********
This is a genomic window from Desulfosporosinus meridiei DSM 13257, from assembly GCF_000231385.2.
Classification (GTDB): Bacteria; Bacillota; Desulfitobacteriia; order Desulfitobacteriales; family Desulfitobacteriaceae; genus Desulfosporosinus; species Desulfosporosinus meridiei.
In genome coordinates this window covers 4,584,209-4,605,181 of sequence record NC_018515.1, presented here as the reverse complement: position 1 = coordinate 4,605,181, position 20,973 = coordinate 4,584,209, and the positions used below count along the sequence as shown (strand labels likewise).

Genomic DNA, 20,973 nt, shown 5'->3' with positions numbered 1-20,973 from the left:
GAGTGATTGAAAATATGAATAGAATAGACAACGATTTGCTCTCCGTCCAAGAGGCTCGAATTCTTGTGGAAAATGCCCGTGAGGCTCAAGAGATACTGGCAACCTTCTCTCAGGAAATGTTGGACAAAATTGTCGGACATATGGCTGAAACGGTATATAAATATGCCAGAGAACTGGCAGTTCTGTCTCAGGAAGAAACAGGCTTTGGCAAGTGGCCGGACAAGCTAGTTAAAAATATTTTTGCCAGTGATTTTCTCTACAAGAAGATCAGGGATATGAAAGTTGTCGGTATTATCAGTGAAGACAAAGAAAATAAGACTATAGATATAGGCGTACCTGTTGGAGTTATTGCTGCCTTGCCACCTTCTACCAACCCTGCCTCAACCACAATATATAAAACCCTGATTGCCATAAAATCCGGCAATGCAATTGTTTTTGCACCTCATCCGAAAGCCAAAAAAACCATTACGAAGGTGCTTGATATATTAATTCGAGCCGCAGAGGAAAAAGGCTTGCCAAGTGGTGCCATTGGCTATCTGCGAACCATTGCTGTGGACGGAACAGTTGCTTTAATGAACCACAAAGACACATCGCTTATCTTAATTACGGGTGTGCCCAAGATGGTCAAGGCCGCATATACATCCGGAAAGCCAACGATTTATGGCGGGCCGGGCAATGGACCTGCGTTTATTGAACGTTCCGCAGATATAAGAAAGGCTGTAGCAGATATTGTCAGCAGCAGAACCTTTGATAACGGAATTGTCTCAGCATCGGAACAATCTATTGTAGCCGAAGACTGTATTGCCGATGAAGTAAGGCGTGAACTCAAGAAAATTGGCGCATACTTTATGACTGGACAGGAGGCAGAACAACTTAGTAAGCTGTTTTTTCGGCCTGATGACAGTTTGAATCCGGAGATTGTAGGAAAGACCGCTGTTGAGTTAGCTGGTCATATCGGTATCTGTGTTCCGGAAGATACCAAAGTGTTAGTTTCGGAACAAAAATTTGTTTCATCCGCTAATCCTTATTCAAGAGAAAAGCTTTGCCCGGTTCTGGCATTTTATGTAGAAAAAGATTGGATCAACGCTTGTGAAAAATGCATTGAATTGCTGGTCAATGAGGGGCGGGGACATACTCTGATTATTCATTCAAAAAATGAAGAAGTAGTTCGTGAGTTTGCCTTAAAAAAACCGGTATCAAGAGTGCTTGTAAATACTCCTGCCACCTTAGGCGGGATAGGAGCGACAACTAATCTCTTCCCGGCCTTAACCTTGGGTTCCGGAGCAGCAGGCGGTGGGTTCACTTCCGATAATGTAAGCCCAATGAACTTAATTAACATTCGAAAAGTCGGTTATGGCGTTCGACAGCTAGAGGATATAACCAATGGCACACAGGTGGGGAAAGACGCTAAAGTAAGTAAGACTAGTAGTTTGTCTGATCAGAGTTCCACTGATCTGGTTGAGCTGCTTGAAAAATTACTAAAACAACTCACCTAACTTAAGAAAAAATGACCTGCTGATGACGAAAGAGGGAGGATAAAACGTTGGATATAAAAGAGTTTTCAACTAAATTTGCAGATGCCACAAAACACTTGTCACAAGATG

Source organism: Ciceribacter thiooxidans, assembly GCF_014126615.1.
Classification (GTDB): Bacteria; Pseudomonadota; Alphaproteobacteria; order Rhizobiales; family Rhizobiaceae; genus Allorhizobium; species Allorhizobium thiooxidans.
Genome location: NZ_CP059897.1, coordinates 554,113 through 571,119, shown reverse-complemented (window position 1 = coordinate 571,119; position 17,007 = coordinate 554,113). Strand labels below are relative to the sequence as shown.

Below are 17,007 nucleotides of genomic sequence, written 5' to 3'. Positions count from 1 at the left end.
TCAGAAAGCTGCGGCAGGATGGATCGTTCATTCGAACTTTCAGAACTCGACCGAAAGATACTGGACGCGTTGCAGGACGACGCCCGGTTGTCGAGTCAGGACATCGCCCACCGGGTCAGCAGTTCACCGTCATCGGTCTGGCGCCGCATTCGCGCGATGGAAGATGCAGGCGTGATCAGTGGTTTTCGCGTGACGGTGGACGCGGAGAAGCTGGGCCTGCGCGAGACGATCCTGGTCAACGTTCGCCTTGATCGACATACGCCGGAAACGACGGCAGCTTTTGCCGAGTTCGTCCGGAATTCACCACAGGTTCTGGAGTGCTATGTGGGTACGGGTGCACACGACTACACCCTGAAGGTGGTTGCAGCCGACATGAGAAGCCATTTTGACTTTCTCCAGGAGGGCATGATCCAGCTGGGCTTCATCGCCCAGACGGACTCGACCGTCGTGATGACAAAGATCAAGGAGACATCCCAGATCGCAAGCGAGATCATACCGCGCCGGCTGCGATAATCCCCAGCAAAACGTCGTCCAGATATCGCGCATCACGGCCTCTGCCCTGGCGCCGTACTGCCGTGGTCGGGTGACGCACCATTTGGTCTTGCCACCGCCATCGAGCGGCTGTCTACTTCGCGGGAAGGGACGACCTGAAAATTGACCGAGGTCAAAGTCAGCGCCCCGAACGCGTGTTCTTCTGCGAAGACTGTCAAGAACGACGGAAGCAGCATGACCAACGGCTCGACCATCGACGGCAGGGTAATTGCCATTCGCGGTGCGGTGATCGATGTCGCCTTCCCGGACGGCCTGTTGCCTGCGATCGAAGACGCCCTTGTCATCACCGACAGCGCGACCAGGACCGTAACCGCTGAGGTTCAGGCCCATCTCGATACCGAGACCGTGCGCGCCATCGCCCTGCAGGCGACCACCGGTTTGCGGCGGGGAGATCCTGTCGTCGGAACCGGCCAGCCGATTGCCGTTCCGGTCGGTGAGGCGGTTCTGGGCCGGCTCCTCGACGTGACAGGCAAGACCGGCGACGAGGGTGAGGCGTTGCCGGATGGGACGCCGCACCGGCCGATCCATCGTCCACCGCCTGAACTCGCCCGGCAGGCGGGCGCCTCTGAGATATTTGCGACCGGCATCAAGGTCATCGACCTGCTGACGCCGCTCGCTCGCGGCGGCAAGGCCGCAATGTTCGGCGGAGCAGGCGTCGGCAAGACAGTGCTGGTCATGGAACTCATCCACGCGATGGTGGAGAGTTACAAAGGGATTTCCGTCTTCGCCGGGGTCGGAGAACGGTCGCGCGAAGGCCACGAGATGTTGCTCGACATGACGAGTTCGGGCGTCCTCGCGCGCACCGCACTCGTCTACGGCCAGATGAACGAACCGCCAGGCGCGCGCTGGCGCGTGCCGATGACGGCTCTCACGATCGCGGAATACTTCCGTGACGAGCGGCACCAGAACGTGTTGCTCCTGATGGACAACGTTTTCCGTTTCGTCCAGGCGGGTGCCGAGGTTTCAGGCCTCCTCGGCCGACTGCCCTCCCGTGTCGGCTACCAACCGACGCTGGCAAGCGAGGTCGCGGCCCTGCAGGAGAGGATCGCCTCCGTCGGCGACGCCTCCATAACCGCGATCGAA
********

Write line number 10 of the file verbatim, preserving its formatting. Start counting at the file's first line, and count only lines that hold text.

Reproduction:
TCAGAAAGCTGCGGCAGGATGGATCGTTCATTCGAACTTTCAGAACTCGACCGAAAGATACTGGACGCGTTGCAGGACGACGCCCGGTTGTCGAGTCAGGACATCGCCCACCGGGTCAGCAGTTCACCGTCATCGGTCTGGCGCCGCATTCGCGCGATGGAAGATGCAGGCGTGATCAGTGGTTTTCGCGTGACGGTGGACGCGGAGAAGCTGGGCCTGCGCGAGACGATCCTGGTCAACGTTCGCCTTGATCGACATACGCCGGAAACGACGGCAGCTTTTGCCGAGTTCGTCCGGAATTCACCACAGGTTCTGGAGTGCTATGTGGGTACGGGTGCACACGACTACACCCTGAAGGTGGTTGCAGCCGACATGAGAAGCCATTTTGACTTTCTCCAGGAGGGCATGATCCAGCTGGGCTTCATCGCCCAGACGGACTCGACCGTCGTGATGACAAAGATCAAGGAGACATCCCAGATCGCAAGCGAGATCATACCGCGCCGGCTGCGATAATCCCCAGCAAAACGTCGTCCAGATATCGCGCATCACGGCCTCTGCCCTGGCGCCGTACTGCCGTGGTCGGGTGACGCACCATTTGGTCTTGCCACCGCCATCGAGCGGCTGTCTACTTCGCGGGAAGGGACGACCTGAAAATTGACCGAGGTCAAAGTCAGCGCCCCGAACGCGTGTTCTTCTGCGAAGACTGTCAAGAACGACGGAAGCAGCATGACCAACGGCTCGACCATCGACGGCAGGGTAATTGCCATTCGCGGTGCGGTGATCGATGTCGCCTTCCCGGACGGCCTGTTGCCTGCGATCGAAGACGCCCTTGTCATCACCGACAGCGCGACCAGGACCGTAACCGCTGAGGTTCAGGCCCATCTCGATACCGAGACCGTGCGCGCCATCGCCCTGCAGGCGACCACCGGTTTGCGGCGGGGAGATCCTGTCGTCGGAACCGGCCAGCCGATTGCCGTTCCGGTCGGTGAGGCGGTTCTGGGCCGGCTCCTCGACGTGACAGGCAAGACCGGCGACGAGGGTGAGGCGTTGCCGGATGGGACGCCGCACCGGCCGATCCATCGTCCACCGCCTGAACTCGCCCGGCAGGCGGGCGCCTCTGAGATATTTGCGACCGGCATCAAGGTCATCGACCTGCTGACGCCGCTCGCTCGCGGCGGCAAGGCCGCAATGTTCGGCGGAGCAGGCGTCGGCAAGACAGTGCTGGTCATGGAACTCATCCACGCGATGGTGGAGAGTTACAAAGGGATTTCCGTCTTCGCCGGGGTCGGAGAACGGTCGCGCGAAGGCCACGAGATGTTGCTCGACATGACGAGTTCGGGCGTCCTCGCGCGCACCGCACTCGTCTACGGCCAGATGAACGAACCGCCAGGCGCGCGCTGGCGCGTGCCGATGACGGCTCTCACGATCGCGGAATACTTCCGTGACGAGCGGCACCAGAACGTGTTGCTCCTGATGGACAACGTTTTCCGTTTCGTCCAGGCGGGTGCCGAGGTTTCAGGCCTCCTCGGCCGACTGCCCTCCCGTGTCGGCTACCAACCGACGCTGGCAAGCGAGGTCGCGGCCCTGCAGGAGAGGATCGCCTCCGTCGGCGACGCCTCCATAACCGCGATCGAA